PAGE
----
Tip #180: Less and good enough.
The famous Dieter Rams quote, and title of his 1995 book, “Less, but better,” gets used a lot in minimalist circles. (Full disclosure, I used it myself in my book.) Like so many pithy quotes, it’s often taken out of context, or construed to mean something different than originally intended. A designer, Rams was no doubt referring to his own pared down design aesthetic, but also referencing the impact of that design and the notion that simpler design allows, in some measure at least, for simpler lives. In recent interpretations, I often see the phrase used as a kind of consumer mantra—a guiding principle for how one might shop. Choosing the one hand-hewn stool, for instance, instead of three mass-produced ones, is to choose less, but better.
The folks at Portland, Oregon-based, Schoolhouse Electric, produce a poster designed by Anthony Burrill with a more overtly covetous message: “Want Better, Not More.” In their words, the poster is meant to convey a “new spin on the age-old adage ‘quality over quantity.'” In a world filled to brimming with mass-produced, cheap, and easily discarded goods, it’s no doubt a healthy habit for wallet and planet and mind to rein in some of that consumption and halt the frenzied, impulse buying. I’d contend we’d all benefit from a slower, more deliberate approach to furnishing our homes or dressing ourselves or giving gifts.
In my line of work, I’m often asked for my opinions on stuff. It’s why I started my Simple Stuff series, an homage to the hardworking items that help make my home tick. And it’s why I began to write my series on Growing a Minimalist Wardrobe, too. In all kinds of ways, my work attempts to answer the question: What’s better? What’s best?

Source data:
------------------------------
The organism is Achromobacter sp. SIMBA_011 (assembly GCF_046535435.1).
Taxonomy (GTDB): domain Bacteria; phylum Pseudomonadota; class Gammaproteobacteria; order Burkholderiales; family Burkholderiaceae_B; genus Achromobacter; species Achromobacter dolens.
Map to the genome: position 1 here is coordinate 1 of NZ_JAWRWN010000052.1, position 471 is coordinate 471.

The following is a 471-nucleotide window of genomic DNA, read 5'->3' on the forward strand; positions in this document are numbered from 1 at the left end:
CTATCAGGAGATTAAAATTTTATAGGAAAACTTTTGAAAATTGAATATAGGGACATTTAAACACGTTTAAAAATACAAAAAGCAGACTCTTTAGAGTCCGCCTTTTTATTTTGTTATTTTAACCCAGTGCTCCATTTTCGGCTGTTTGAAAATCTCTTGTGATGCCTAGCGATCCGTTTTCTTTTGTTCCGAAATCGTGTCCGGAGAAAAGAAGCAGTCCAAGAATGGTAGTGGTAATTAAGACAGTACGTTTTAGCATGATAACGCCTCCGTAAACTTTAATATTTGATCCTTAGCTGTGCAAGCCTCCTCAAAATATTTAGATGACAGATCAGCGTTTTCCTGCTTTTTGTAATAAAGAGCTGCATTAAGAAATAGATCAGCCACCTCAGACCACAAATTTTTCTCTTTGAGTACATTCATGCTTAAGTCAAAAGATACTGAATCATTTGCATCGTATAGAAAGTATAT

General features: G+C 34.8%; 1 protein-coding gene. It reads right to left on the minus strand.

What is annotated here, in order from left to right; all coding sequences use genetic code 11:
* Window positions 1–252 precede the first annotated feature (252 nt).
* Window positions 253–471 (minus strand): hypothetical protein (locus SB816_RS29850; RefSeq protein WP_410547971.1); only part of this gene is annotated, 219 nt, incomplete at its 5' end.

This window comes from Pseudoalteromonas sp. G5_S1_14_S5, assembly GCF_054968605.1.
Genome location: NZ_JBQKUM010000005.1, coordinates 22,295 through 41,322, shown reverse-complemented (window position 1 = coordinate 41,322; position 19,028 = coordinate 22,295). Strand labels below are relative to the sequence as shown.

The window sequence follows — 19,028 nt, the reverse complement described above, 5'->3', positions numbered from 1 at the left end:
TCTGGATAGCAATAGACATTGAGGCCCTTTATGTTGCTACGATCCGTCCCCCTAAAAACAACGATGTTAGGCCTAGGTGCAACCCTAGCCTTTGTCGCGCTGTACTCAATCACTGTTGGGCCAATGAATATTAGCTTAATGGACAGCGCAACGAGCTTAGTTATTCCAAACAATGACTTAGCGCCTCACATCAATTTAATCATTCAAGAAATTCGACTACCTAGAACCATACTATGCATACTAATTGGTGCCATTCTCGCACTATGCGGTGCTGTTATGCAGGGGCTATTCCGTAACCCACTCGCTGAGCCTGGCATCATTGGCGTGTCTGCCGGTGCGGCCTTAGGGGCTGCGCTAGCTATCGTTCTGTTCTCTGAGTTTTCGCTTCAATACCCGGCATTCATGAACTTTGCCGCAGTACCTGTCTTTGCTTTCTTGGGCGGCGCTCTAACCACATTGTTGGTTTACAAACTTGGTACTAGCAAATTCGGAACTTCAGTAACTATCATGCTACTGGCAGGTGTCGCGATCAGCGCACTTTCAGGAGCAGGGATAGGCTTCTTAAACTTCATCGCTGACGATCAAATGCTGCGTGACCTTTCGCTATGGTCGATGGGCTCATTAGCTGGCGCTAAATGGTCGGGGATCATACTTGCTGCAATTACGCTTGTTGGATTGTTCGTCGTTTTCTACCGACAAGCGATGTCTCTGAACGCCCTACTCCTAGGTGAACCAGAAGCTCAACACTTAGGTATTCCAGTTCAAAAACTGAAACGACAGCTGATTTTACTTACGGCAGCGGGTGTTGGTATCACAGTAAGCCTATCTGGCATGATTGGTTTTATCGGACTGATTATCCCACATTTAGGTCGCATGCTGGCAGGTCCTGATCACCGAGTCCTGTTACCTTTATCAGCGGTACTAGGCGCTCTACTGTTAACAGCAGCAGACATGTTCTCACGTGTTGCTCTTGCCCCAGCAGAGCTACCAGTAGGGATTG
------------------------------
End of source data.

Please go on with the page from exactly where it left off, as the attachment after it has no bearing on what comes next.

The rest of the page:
It can make for a whole lot of consternation. Whether I’m pondering t-shirts or couches or humidifiers, I’m presented with a hundred competing options and asked to make a value judgement. What makes something better? How it’s made? Where it’s made? With what it’s made? Who made it? How well it functions? How beautiful it looks? All of the above? It’s a lot of pressure to put on a pepper grinder, or a pillow, or a pair of socks. No wonder folks come asking for help.
I’m currently writing a post about tea strainers, of all things, and my quest to replace my two insufficient and damaged strainers with something, well, better. It doesn’t seem like too much to ask for one strainer that will adequately do its job of keeping leaves from floating in my tea. And yet, of course, what’s so wrong with a few stray tea leaves?
I sometimes wonder how well these superlatives, and our quest for the best of something, end up serving us. What about the possibility of replacing better or best with good enough? The reality of my own day-to-day life is that living simply and keeping a pared down collection of well-loved items often isn’t about having the best. It’s about making the best of what I already have.
In yesterday’s post, Rose Pearlman showed us how to use takeout restaurant chopsticks as knitting needles. Her point in using chopsticks is not to say that chopsticks are the same as a pair of lovingly handmade or precision machine-made knitting needles. Her point is that in a pinch, or, if needed, forever, they can serve just as well.
Likewise, a cot is not a couch, but it can stand in for one. A handmade baby gym is a little quirky and certainly less stable than one that’s professionally made. A bed in the middle of the apartment does not a sanctuary of a bedroom make, and yet there we sleep, soundly.
Less and good enough.